Nationwide Biweekly Administration, Inc. v. Superior Court of Alameda County

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Justia Opinion Summary

The Supreme Court decided in this case that when the government seeks civil penalties as well as an injunction or other equitable remedies under the unfair competition law (UCL), Cal. Bus. & Prof. Code 17200 et seq., or the false advertising law (FAL), Cal. Bus. & Prof. Code 17500 et seq., the causes of action are to be tried by the court rather than a jury.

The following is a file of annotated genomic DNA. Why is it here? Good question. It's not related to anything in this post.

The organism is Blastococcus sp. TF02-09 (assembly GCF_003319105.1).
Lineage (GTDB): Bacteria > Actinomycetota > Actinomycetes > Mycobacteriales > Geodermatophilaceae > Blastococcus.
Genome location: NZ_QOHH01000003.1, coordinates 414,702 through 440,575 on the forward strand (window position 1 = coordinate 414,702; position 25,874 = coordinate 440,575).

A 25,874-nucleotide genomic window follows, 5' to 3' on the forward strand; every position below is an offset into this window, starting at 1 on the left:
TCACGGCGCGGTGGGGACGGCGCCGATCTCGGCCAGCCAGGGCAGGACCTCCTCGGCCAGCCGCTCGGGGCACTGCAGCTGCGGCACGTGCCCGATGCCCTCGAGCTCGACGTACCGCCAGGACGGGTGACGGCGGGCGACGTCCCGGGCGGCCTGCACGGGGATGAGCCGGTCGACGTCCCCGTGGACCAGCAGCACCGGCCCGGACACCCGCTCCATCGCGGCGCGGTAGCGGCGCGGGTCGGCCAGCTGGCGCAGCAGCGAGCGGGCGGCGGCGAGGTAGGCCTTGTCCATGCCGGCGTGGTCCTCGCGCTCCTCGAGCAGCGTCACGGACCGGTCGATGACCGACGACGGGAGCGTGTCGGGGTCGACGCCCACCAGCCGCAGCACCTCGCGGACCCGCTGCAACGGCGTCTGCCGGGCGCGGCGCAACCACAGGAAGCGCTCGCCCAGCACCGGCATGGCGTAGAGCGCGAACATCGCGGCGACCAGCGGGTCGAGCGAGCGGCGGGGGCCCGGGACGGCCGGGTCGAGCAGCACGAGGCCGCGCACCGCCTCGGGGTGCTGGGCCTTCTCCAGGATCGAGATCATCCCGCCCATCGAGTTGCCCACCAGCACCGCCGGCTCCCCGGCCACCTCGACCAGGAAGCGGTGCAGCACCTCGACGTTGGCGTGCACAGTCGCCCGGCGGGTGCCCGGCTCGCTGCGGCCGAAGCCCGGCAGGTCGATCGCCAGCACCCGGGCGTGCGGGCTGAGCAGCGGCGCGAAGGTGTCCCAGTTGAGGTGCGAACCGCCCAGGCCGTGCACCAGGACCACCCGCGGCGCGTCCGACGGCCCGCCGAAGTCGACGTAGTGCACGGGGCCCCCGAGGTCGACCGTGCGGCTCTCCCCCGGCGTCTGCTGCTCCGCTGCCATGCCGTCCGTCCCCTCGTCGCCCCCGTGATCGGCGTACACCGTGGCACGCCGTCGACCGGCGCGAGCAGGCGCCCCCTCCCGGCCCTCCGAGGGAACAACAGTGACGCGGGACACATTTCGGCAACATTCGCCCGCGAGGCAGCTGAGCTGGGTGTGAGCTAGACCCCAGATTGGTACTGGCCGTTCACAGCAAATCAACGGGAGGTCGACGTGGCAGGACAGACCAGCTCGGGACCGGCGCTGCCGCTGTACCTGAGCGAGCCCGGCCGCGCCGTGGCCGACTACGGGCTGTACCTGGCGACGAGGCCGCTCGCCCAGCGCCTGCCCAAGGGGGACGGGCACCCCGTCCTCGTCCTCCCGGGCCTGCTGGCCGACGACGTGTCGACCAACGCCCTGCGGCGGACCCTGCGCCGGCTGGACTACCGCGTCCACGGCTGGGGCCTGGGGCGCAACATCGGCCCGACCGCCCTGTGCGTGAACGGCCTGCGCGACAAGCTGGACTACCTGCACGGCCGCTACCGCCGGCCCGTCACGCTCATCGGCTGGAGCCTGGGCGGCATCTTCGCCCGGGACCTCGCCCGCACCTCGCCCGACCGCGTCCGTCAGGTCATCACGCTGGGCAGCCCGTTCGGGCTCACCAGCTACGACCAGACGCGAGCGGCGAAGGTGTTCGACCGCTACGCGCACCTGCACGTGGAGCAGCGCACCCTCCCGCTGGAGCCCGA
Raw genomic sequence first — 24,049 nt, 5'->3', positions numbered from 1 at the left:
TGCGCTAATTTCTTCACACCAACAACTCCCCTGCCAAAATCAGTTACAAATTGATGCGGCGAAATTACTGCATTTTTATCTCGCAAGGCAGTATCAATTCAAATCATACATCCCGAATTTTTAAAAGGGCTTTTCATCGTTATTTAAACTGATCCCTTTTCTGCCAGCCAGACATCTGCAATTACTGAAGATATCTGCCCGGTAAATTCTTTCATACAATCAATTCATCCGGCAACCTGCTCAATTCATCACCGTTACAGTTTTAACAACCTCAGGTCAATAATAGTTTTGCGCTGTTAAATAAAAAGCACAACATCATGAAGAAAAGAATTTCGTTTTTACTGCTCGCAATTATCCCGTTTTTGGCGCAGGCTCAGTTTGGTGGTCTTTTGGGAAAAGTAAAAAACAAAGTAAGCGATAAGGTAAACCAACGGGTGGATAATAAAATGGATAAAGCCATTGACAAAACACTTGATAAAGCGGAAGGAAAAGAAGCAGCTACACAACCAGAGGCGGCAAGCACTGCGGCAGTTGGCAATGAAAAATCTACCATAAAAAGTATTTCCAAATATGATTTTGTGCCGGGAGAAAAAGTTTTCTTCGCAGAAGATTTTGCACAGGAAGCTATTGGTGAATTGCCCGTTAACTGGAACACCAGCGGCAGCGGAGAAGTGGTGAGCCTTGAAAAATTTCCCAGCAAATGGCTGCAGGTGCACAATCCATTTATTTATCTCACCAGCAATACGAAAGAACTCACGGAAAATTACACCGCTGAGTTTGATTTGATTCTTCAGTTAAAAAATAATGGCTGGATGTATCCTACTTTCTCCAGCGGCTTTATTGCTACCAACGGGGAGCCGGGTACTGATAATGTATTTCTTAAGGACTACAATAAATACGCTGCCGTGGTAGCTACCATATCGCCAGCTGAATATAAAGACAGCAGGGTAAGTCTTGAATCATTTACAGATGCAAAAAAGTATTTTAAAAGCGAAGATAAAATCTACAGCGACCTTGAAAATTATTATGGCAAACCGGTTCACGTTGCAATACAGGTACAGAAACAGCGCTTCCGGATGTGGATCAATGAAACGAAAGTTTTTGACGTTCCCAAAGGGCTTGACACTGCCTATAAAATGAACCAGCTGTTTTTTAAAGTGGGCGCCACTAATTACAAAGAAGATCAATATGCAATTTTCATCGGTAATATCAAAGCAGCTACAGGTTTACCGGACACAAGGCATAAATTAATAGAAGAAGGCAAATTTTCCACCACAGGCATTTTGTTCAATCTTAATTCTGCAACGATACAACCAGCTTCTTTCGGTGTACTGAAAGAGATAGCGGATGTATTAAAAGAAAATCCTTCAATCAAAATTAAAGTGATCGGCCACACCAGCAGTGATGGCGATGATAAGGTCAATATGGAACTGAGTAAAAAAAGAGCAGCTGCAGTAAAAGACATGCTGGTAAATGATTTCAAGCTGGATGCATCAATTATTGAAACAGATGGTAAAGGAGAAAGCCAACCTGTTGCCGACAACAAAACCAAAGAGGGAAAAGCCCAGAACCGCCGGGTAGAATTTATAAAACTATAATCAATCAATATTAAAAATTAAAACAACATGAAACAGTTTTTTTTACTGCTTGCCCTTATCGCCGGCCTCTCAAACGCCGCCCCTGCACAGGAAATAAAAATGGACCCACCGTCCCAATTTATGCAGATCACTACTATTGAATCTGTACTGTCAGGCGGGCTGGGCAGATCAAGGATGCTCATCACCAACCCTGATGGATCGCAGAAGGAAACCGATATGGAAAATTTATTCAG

In the current writ proceeding in this case, the court of appeal concluded that the jury trial provision of the California Constitution should be interpreted to require a jury trial in any action brought under the UCL or FAL in which the government seeks civil penalties in addition to injunctive or other equitable relief. The Supreme Court disagreed, holding (1) the causes of action established by the UCL and FAL at issue in this case are equitable in nature and are properly tried by the court rather than by a jury; and (2) the United States Supreme Court decision in Tull v. United States, 481 U.S. 412 (1987), relied upon by the court of appeal below, does not govern this case.